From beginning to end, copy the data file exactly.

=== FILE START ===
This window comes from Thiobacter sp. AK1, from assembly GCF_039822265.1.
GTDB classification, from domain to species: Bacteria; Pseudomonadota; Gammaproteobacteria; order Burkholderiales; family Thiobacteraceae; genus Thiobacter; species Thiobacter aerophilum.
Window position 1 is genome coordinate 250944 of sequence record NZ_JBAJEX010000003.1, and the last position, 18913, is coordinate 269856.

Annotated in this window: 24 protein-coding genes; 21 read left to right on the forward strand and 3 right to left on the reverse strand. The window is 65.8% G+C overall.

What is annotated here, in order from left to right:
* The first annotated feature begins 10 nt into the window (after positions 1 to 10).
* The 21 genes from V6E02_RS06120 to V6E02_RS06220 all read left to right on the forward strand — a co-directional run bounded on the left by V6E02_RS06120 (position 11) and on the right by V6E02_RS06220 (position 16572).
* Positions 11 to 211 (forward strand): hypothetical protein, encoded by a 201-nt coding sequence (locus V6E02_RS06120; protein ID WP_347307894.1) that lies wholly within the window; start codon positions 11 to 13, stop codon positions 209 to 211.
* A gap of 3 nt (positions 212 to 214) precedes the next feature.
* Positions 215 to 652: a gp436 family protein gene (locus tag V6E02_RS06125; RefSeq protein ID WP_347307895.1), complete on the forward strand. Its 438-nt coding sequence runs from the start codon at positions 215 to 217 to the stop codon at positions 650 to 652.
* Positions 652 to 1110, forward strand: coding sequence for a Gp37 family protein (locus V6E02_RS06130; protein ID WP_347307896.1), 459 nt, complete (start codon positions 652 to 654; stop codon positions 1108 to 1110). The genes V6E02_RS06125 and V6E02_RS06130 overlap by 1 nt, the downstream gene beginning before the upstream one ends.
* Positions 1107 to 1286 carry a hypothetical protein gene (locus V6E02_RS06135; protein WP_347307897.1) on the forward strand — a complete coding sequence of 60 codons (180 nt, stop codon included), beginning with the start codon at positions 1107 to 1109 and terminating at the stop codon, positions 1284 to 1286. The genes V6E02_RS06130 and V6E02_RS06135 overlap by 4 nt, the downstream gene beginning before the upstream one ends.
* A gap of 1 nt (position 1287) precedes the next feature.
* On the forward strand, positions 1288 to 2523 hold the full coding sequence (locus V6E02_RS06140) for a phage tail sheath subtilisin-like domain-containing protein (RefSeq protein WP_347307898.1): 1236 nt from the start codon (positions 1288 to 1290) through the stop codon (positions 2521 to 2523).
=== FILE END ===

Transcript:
This window comes from Thiobacter sp. AK1, from assembly GCF_039822265.1.
GTDB classification, from domain to species: Bacteria; Pseudomonadota; Gammaproteobacteria; order Burkholderiales; family Thiobacteraceae; genus Thiobacter; species Thiobacter aerophilum.
Window position 1 is genome coordinate 250944 of sequence record NZ_JBAJEX010000003.1, and the last position, 18913, is coordinate 269856.

Annotated in this window: 24 protein-coding genes; 21 read left to right on the forward strand and 3 right to left on the reverse strand. The window is 65.8% G+C overall.

What is annotated here, in order from left to right:
* The first annotated feature begins 10 nt into the window (after positions 1 to 10).
* The 21 genes from V6E02_RS06120 to V6E02_RS06220 all read left to right on the forward strand — a co-directional run bounded on the left by V6E02_RS06120 (position 11) and on the right by V6E02_RS06220 (position 16572).
* Positions 11 to 211 (forward strand): hypothetical protein, encoded by a 201-nt coding sequence (locus V6E02_RS06120; protein ID WP_347307894.1) that lies wholly within the window; start codon positions 11 to 13, stop codon positions 209 to 211.
* A gap of 3 nt (positions 212 to 214) precedes the next feature.
* Positions 215 to 652: a gp436 family protein gene (locus tag V6E02_RS06125; RefSeq protein ID WP_347307895.1), complete on the forward strand. Its 438-nt coding sequence runs from the start codon at positions 215 to 217 to the stop codon at positions 650 to 652.
* Positions 652 to 1110, forward strand: coding sequence for a Gp37 family protein (locus V6E02_RS06130; protein ID WP_347307896.1), 459 nt, complete (start codon positions 652 to 654; stop codon positions 1108 to 1110). The genes V6E02_RS06125 and V6E02_RS06130 overlap by 1 nt, the downstream gene beginning before the upstream one ends.
* Positions 1107 to 1286 carry a hypothetical protein gene (locus V6E02_RS06135; protein WP_347307897.1) on the forward strand — a complete coding sequence of 60 codons (180 nt, stop codon included), beginning with the start codon at positions 1107 to 1109 and terminating at the stop codon, positions 1284 to 1286. The genes V6E02_RS06130 and V6E02_RS06135 overlap by 4 nt, the downstream gene beginning before the upstream one ends.
* A gap of 1 nt (position 1287) precedes the next feature.
* On the forward strand, positions 1288 to 2523 hold the full coding sequence (locus V6E02_RS06140) for a phage tail sheath subtilisin-like domain-containing protein (RefSeq protein WP_347307898.1): 1236 nt from the start codon (positions 1288 to 1290) through the stop codon (positions 2521 to 2523).